“Now, that’s much better. Much obliged, Cory.”
“’Course, Sheriff! Now, I gotta tell you that getting that green stuff for you is becoming mighty tricky now that Harlan moved back into Prudence Valley. He’s put a limit on what gets through without his say-so. Sooner than later, I may have to charge you. Business is business, you know.”
Thorpe nodded in understanding. As he looked around the bar, he saw most of the regulars. Ol’ Barclay, the only person in town too drunk to give a damn about the Dust. Jed and John Purcell, the twins from the ranch to the south. Pastor Fletcher, who had his arm around the shoulder of Lindsy, one of the newer ‘working girls’ in town. Thorpe made a mental note to have a private talk with the good reverend about the value of chastity or, for fuck’s sake, at least discretion. Hell, even Max Brecht was here, and that cranky old bastard didn’t usually leave the stables unless he was forced.
In the corner, though, there sat a few people that Thorpe didn’t recognize. He saw the woman first. Blonde hair stuffed under a green-blue bonnet. Her dress and shawl were mismatched shades of blue, but she wore heavy-looking brown boots. He couldn’t see her face yet and he turned his attention to the two children sitting by her. To her right sat a little girl, probably seven or eight, in a pink dress. She was drawing something on a sheet of a paper and staring intently at it. Thorpe smiled a little. She reminded him of what Sofie looked like back then. He winced and forced down the unwanted pulsing in his heart. Best not to think about that till the storm died down. Next to the little girl slouched a young man who looked to be about thirteen or so. He had long, stringy black hair and a sullen expression. Nobody could see his eyes due to his hat being tilted down and his brown shirt and black pants were tinged brownish-red. Thorpe suspected they were a family, most likely.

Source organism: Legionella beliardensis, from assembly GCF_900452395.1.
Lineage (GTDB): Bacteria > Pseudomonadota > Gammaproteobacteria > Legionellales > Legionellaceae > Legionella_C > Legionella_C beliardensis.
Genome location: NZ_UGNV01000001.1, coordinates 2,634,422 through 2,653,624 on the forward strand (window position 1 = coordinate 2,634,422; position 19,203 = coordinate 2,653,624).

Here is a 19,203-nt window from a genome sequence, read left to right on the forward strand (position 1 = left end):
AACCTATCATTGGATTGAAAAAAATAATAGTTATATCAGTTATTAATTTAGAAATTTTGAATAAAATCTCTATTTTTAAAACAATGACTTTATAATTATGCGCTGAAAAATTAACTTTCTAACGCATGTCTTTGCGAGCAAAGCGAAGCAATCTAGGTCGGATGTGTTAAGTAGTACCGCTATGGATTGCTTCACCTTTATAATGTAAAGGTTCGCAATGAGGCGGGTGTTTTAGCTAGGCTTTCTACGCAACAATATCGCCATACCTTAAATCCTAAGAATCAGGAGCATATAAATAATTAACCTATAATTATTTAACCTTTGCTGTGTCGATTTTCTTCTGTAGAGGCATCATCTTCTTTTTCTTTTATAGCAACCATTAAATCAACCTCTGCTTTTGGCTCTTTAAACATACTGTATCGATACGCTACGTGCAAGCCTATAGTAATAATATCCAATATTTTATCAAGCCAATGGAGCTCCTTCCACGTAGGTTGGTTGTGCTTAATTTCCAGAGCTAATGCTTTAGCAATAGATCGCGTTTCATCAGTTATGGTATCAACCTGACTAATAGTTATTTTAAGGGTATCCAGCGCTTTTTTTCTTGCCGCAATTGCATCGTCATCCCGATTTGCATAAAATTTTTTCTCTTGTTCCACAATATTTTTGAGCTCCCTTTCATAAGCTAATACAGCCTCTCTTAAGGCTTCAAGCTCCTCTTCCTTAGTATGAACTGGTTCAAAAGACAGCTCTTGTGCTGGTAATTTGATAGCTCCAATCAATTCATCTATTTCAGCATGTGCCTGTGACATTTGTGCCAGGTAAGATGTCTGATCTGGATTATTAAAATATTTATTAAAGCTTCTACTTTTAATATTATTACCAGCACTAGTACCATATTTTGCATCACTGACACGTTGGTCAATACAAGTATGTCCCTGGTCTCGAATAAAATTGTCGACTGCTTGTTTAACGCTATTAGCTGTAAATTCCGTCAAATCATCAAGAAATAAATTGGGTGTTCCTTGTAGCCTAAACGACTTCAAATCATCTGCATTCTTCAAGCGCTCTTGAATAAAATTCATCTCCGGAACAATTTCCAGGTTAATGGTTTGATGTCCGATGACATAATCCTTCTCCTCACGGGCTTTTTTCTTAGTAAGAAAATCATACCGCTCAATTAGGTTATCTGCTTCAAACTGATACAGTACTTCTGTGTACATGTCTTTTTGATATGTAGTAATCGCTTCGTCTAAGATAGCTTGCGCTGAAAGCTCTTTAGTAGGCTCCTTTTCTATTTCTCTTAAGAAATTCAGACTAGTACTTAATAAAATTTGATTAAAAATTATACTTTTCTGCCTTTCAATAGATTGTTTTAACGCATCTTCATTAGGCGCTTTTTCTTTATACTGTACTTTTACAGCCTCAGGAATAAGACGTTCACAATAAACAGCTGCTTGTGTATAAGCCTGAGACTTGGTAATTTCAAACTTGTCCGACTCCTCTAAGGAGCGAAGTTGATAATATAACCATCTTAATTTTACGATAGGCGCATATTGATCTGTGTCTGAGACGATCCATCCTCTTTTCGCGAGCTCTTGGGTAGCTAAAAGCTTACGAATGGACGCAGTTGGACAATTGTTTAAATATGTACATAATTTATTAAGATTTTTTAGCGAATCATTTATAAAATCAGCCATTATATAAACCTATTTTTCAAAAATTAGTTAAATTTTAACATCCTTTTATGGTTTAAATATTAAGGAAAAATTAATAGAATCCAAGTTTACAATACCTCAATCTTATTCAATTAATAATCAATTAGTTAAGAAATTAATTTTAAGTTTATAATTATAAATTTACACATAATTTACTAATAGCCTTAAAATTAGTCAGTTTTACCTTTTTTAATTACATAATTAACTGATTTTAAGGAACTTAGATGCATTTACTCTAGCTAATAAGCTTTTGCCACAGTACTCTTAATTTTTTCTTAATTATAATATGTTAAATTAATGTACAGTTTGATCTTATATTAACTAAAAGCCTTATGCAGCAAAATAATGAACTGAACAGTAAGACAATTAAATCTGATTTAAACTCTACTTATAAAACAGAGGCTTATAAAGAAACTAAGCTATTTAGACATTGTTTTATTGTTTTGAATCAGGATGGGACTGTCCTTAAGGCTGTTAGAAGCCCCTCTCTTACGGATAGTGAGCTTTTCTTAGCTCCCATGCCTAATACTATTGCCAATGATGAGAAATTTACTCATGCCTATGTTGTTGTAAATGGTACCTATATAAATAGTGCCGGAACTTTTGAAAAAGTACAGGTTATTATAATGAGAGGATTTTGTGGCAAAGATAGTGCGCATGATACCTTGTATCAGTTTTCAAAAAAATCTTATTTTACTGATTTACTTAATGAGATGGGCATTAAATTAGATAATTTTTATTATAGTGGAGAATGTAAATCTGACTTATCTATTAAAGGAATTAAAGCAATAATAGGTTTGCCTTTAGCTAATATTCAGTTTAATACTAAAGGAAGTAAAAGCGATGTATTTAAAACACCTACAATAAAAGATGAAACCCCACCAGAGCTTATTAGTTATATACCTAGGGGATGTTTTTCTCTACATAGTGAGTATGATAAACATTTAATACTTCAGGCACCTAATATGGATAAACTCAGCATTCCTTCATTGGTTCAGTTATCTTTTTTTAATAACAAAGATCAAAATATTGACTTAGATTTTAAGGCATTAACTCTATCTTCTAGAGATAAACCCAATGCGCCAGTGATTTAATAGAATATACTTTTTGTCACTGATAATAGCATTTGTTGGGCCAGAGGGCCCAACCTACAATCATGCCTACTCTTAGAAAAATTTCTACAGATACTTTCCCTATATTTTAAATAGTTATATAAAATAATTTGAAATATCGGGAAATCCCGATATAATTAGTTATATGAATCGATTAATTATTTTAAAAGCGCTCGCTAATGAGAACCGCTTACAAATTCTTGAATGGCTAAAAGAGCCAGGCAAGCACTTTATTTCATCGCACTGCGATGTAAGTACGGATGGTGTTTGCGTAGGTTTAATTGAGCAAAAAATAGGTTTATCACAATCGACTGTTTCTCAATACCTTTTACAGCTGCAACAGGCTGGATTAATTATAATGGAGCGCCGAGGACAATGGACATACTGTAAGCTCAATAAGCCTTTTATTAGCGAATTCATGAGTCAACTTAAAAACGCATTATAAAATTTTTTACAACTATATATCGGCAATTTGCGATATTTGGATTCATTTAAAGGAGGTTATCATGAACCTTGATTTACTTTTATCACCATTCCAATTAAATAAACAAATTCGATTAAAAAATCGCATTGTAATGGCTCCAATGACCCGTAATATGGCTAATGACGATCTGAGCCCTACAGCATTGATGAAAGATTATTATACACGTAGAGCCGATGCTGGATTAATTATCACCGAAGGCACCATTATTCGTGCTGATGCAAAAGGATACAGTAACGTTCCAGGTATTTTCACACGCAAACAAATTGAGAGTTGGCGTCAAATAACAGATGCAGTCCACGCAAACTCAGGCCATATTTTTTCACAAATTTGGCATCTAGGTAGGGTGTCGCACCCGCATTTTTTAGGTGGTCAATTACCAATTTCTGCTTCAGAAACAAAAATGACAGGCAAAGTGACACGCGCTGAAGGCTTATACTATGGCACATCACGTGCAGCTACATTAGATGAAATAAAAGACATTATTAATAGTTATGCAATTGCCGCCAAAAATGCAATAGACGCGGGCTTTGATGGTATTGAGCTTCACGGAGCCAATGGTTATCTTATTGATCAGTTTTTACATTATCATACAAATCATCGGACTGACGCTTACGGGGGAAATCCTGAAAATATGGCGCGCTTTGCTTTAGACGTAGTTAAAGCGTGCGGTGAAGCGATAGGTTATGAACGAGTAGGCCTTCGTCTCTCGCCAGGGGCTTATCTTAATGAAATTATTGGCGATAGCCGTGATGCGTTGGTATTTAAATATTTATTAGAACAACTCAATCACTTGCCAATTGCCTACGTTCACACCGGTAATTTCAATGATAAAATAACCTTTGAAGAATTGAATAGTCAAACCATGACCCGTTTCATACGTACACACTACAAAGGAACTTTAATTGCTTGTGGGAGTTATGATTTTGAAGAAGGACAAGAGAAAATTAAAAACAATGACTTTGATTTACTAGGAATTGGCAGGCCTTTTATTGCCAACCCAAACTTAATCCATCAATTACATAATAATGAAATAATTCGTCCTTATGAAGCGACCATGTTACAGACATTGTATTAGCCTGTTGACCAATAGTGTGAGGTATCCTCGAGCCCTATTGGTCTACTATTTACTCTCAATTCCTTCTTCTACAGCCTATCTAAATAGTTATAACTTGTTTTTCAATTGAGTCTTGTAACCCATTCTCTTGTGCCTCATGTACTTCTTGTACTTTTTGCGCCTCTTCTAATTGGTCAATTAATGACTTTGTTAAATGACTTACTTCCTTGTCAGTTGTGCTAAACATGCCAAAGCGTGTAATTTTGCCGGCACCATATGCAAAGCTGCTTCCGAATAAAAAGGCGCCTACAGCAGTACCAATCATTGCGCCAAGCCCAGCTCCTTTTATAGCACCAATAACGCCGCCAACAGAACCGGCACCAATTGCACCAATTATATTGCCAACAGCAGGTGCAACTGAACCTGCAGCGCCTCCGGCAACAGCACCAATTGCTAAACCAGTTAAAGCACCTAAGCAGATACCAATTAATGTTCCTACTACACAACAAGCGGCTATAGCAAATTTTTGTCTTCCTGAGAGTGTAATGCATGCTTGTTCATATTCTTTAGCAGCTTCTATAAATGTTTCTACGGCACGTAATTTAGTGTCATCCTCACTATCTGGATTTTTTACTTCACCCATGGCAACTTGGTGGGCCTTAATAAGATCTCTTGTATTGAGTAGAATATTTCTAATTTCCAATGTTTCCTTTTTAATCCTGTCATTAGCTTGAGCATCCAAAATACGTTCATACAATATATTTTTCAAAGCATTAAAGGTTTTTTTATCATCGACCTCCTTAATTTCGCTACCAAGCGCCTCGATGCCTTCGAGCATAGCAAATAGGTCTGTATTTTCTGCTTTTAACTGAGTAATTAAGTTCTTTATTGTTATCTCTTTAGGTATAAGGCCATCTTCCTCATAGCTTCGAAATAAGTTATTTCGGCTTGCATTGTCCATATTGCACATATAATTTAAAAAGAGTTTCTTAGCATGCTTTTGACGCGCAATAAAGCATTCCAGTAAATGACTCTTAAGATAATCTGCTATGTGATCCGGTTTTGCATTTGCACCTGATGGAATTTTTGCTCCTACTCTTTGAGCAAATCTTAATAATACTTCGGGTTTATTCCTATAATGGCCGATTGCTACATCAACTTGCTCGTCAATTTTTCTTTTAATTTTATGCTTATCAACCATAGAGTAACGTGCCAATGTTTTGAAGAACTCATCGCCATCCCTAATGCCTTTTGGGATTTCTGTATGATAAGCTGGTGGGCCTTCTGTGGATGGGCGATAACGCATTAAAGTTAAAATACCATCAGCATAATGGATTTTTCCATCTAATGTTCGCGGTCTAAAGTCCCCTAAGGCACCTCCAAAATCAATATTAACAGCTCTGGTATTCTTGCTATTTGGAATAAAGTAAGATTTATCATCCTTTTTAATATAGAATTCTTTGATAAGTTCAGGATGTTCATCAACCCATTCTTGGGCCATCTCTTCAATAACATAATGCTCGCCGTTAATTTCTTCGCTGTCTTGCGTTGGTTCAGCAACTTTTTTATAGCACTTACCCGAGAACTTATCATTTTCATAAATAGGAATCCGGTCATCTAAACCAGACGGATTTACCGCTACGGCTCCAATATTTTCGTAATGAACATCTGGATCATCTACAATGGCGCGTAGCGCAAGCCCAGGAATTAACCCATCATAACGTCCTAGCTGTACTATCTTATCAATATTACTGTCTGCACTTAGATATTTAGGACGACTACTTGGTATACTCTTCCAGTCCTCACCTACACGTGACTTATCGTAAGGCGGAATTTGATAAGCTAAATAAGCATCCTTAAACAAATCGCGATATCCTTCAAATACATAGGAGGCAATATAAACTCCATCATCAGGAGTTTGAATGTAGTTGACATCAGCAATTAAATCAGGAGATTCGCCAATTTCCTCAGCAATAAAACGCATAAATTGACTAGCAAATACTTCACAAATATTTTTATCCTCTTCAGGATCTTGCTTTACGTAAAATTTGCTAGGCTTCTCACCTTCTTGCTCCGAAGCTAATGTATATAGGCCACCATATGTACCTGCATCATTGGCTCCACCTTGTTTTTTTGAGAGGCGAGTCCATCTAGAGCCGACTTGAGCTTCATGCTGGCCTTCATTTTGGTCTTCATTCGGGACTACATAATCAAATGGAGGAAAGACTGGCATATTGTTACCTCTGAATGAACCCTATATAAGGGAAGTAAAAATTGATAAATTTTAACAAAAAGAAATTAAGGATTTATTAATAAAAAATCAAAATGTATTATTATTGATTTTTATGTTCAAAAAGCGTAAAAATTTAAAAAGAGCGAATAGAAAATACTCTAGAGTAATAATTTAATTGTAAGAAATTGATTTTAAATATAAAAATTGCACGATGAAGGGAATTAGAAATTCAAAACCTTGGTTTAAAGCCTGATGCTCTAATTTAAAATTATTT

That was odd. Families usually stayed here, but new ones didn’t usually arrive. No reason to. This far out from Prima City, wasn’t much to see or talk about. Aside from the Quarry, but that meant something else.
Thorpe’s eyes flicked to the left. Leaning against the piano, trying to remain hidden, was Merl Cinder. Tall, wiry, and fidgety, Merl’s few strands of white hair dangled from beneath his dented black hat. There was no mistaking him, especially not with that pistol swinging off his hip. One of Hoss Elder’s boys, Merl was particularly skilled at capturing innocents and smuggling them out past The Boundary, to the mines where they were ‘allowed’ to work for pennies. Just enough to skirt slaving laws. Lousy bastards. Last time they met, Thorpe had beaten him half to death and told Merl that if he saw him in Promise County again, he would finish what he started.
“Cory,” Thorpe said quietly, “who’s them over there?”
“Yes. The family.”
“Oh, y’ know, Sheriff, I don’t know much ‘bout–”
Cory sighed and leaned in.